Software Licensing in a traditional B2B world is a mature concept, familiar to many. The idea of utilizing technology to enforce the use of a software license has evolved over many years. We have even almost managed to cement some standardised terms along the way to help define what kind of license we are talking about – seat, volume, floating, site, and so on.
Software licensing today is far more than a mechanism for securing revenue streams. It is a business enabler, with software vendors experiencing significant increases in revenue from new selling and distribution models, as well as simply recovering losses from the ‘non payers’.
When mobile software applications first gained popularity, they were very much isolated from this licensing ecosystem. But now however, we are starting to see a clear convergence between the mobile and traditional worlds and there are two factors which are influencing this trend the most:
INEA is the leading company in the field of industrial automation, process computer control and manufacturing informatics in Slovenia. However, as the company grew globally, they discovered that their homegrown …
If you live in US or follow the news about US, you know that we are in middle of a political election season. You can’t go a week without watching the back and forth between Presidential candidates over topics that range from relevant to mundane, game-changing to ridiculous. One of the more serious topics (and probably at the top of the voters’ mind) is job creation, or the lack thereof. The US economy is growing but job growth is not keeping pace. At the heart of the issue is productivity: when the chips were down during the peak of recession, most companies learned to be very efficient. That is, they learned how to get more out of the resources they have. One of those efficiencies is increasing use of IT to improve productivity of employees. You could say job growth has given way to use of more software systems and tools.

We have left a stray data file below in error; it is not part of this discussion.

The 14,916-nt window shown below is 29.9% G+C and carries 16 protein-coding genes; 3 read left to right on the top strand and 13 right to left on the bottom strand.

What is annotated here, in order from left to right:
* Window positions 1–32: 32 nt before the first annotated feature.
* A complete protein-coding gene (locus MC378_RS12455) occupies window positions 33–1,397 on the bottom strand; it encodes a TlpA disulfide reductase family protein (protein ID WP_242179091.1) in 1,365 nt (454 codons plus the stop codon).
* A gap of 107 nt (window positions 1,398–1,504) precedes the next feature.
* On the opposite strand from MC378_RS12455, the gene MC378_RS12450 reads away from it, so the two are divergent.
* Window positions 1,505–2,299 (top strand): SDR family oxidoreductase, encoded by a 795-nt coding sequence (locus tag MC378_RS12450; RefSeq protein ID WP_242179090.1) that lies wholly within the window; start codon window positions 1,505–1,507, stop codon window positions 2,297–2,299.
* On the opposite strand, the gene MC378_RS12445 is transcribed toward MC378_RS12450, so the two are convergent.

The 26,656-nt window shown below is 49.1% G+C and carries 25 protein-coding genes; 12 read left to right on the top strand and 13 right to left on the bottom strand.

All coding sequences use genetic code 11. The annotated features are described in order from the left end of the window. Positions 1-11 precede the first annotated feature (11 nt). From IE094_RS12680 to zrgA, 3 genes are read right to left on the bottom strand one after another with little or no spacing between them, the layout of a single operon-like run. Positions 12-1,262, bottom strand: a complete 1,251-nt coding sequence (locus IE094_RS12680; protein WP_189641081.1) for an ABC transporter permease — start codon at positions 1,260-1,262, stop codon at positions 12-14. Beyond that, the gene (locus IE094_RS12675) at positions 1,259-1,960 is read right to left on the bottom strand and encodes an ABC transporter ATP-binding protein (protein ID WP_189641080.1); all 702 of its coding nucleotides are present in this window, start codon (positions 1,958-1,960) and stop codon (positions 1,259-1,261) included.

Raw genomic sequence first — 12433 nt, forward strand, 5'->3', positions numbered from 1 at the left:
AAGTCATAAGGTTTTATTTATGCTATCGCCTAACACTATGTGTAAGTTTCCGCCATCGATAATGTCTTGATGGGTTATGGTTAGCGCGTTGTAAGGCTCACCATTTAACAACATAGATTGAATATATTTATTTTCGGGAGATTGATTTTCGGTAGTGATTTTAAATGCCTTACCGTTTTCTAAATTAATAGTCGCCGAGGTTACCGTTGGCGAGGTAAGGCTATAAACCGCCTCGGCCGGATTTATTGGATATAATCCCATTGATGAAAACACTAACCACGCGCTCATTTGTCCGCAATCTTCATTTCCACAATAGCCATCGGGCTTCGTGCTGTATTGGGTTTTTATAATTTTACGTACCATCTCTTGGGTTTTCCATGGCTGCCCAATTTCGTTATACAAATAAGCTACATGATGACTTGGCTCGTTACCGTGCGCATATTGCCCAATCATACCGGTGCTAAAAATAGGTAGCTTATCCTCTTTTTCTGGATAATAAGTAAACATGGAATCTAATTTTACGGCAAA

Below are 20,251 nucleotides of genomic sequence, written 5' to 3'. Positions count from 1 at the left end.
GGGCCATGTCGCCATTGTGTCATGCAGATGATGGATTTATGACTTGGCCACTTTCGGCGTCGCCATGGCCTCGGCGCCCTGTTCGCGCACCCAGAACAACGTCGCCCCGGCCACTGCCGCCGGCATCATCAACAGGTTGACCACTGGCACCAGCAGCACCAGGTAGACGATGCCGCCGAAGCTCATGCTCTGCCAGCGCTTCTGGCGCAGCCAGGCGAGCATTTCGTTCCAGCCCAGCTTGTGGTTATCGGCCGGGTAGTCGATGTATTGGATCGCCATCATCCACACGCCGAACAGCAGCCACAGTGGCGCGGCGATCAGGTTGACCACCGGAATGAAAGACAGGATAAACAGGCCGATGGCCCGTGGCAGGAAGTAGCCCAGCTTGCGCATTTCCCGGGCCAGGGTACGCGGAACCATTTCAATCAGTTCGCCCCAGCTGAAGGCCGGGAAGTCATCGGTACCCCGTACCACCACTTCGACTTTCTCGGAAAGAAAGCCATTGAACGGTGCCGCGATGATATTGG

Earlier today, SafeNet issued the following press release:
Sentinel® Products and Services Provide Developers with an Easy, Flexible Migration Path for Transitioning from On-Premise-Only to Hybrid or SaaS-Only Delivery Models
Why choose either cloud-based OR on-premise delivery for your software, when you can do both?
by Ariella Shoham, EMEA SRM FIeld Marketing Manager
Last month, we got together again for LicensingLive London, our annual “cloud gathering” at the Royal Institute of Great Britain in London. The surroundings – the RIGB Library, surrounded by hundreds (if not thousands) of scientific publications and books was the ideal setting for discussing some of the hottest topics in the world of Software as a Service.
The benefits of cloud migration may seem limitless to traditional on-premise ISVs. The potential for huge competitive advantage is there, but only if you tackle cloud migration the right way: with the customer in mind. In his recent software monetization article on TMCNet, Rich Steeves shared the three core traits that the most successful SaaS applications have.
Acquisitions are good, right? Sure they help your company grow, but what other baggage do they bring? Obviously, you will gladly expand your customer base and available resources. But what are you going to do about an inherited homegrown licensing system that is completely incompatible with yours? Read how one company expanded, without the additional headache of managing disparate licensing systems.
Sage is an international business software, services and support company working primarily with small and medium sized businesses. Throughout the years, acquiring other companies has allowed Sage to continue to expand globally. However, these acquisitions also led to multiple homegrown licensing systems that did not work cohesively.
Software monetization can be viewed as the adoption of any variety of measures an organization takes in order to increase the profitability of their intellectual property, in this case, software. These tactics can range from sophisticated anti-piracy and IP protection techniques to creative pricing and packaging strategies. It is important to note that no individual software monetization technique is greater than the combination of multiple techniques. No matter what type of software application has been developed or how that application is being delivered to the end-user, a comprehensive software monetization strategy hinges on four key factors – how effectively the software publisher can package, control, manage, and monitor, their offering(s).
I have spent much of my last seven years promoting software licensing and monetization. Of course, market dynamics have changed over those years and our solutions and thinking has evolved accordingly. More recently, with the launch of Sentinel Cloud in 2011, we have been very focused on encouraging our customers to start aggressively adopting usage-based models – primarily because their customers – end users – want such pricing schemes.
So, you can probably imagine my reaction as the following story unfolded….
This is a juicy question was posed on Quora (http://b.qr.ae/HmF392). I was intrigued by a couple of the responses and added my own. Here is my view…
The answer is …